Additionally, Five-O allows citizens to store the details of each encounter with law enforcement; this provides convenient access to critical information needed for legal action or commendation.”
Our bond is something that I wouldn’t trade for anything on this earth.
The Interests Behind Taxing & Incarcerating Black Communities
Published on Aug 31, 2014
Professor john a. powell discusses how rural communities benefit economically from the transport of blacks to rural prisons, bringing jobs and population surges that affect their electoral college vote
Daylight. Because I want to love brothas..
Man oh man I feel so blessed to be in good company. If you don’t already follow these great men! See how they are changing the world.
Out & Gay in the Jazz World
Billy Strayhorn (1915-1967) attended high school in Pittsburgh, while studying classical music on the side. His trio played daily on a local radio station, and he wrote a musical for his high school. He also wrote “Lush Life,” a jazz classic, while still a teenager.
At 23 his life changed completely when he met Duke Ellington, who was performing in Pittsburgh in 1938. Ellington was so impressed that he took him into his household, where he lived as part of the family. Strayhorn worked for Ellington for the next 29 years as an arranger, composer, pianist and collaborator until his early death from esophageal cancer. As Ellington described him, “Billy Strayhorn was my right arm, my left arm, all the eyes in the back of my head, my brain waves in his head, and his in mine.”
Strayhorn was openly gay, but his association with Ellington helped protect him from discrimination. Until his death, Strayhorn continued a relationship with his partner, Bill Grove, who was Caucasian; however, they kept separate apartments.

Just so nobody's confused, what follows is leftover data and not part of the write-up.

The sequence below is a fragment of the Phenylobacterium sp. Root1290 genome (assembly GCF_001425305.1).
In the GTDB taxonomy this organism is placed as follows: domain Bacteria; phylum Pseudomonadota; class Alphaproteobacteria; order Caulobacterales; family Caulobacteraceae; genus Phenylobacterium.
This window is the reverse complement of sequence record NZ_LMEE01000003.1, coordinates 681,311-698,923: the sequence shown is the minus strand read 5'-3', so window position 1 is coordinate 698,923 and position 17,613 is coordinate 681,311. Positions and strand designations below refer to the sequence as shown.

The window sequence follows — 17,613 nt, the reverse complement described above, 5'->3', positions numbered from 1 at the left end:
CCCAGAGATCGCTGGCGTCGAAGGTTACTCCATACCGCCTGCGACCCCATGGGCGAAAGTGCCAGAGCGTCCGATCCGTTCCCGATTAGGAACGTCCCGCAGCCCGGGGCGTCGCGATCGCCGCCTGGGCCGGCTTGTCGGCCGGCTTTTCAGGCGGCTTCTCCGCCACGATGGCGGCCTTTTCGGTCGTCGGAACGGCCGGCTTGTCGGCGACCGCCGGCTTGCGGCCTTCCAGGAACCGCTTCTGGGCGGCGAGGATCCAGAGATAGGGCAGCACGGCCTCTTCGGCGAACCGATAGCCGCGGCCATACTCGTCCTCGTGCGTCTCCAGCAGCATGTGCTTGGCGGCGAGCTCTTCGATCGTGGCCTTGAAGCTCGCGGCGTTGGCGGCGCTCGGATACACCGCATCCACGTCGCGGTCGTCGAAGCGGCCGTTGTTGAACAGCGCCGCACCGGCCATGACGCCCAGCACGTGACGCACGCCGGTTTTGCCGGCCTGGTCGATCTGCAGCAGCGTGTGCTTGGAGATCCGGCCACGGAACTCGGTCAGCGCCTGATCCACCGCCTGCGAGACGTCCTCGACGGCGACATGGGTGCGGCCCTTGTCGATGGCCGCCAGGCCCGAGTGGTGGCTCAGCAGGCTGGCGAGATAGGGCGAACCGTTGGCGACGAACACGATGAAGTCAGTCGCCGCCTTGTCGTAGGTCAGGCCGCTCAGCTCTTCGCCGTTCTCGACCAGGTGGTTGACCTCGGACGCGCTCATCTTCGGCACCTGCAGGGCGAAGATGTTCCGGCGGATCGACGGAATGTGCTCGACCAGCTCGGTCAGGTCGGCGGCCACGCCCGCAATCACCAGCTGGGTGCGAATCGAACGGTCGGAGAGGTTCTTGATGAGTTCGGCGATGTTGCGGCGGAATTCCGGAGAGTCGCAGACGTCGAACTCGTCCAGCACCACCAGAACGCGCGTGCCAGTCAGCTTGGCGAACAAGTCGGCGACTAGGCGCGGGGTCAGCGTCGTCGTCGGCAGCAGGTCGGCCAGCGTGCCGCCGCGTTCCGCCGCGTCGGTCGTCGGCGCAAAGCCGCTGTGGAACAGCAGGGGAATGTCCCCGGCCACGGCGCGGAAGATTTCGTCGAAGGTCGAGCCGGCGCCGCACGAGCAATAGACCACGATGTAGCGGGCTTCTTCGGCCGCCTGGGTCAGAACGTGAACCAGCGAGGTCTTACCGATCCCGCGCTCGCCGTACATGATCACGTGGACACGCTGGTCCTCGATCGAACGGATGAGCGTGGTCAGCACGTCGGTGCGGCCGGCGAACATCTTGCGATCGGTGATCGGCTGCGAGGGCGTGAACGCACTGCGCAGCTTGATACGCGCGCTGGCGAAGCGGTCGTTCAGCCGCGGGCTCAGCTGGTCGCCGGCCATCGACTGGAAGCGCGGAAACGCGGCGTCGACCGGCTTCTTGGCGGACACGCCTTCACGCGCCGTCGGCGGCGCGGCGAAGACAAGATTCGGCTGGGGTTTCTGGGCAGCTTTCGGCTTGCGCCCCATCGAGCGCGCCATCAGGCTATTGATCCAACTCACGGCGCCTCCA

Strayhorn influenced the career of Lena Horne, who recorded many of his songs. Strayhorn’s compositions are known for the bittersweet sentiment and classically infused harmonies that set him apart from Ellington.
Strayhorn to the rescue:
In a dispute over royalties in late 1940, ASCAP forbid its members from broadcasting any of their compositions over the radio. But Ellington, one of ASCAP’S most celebrated composers, needed radio broadcasts to promote record sales, which paid his orchestra’s salaries. Strayhorn rallied to save the day. During a hurried cross-country train ride to join Ellington in Los Angeles, Strayhorn (not an ASCAP member), got almost no sleep for six straight days, writing song after song after song. Strayhorn’s prolific, engaging new works kept the Ellington Orchestra afloat for months. When it was time for a new radio theme (Ellington’s own “Sepia Panorama” was still forbidden on the airwaves), Ellington chose Strayhorn’s “Take the A Train,” premiering it in early 1941. The rest is jazz history.
Queen Latifah (who lives in the Hollywood Hills with her partner Jeanette Jenkins) sings “Lush Life,” written when Strayhorn was a young, unseasoned song writer. Most performers say it’s difficult to sing and sounds like no other song in the standard repertoire.m4m-ethnic-culture.tumblr.com/archive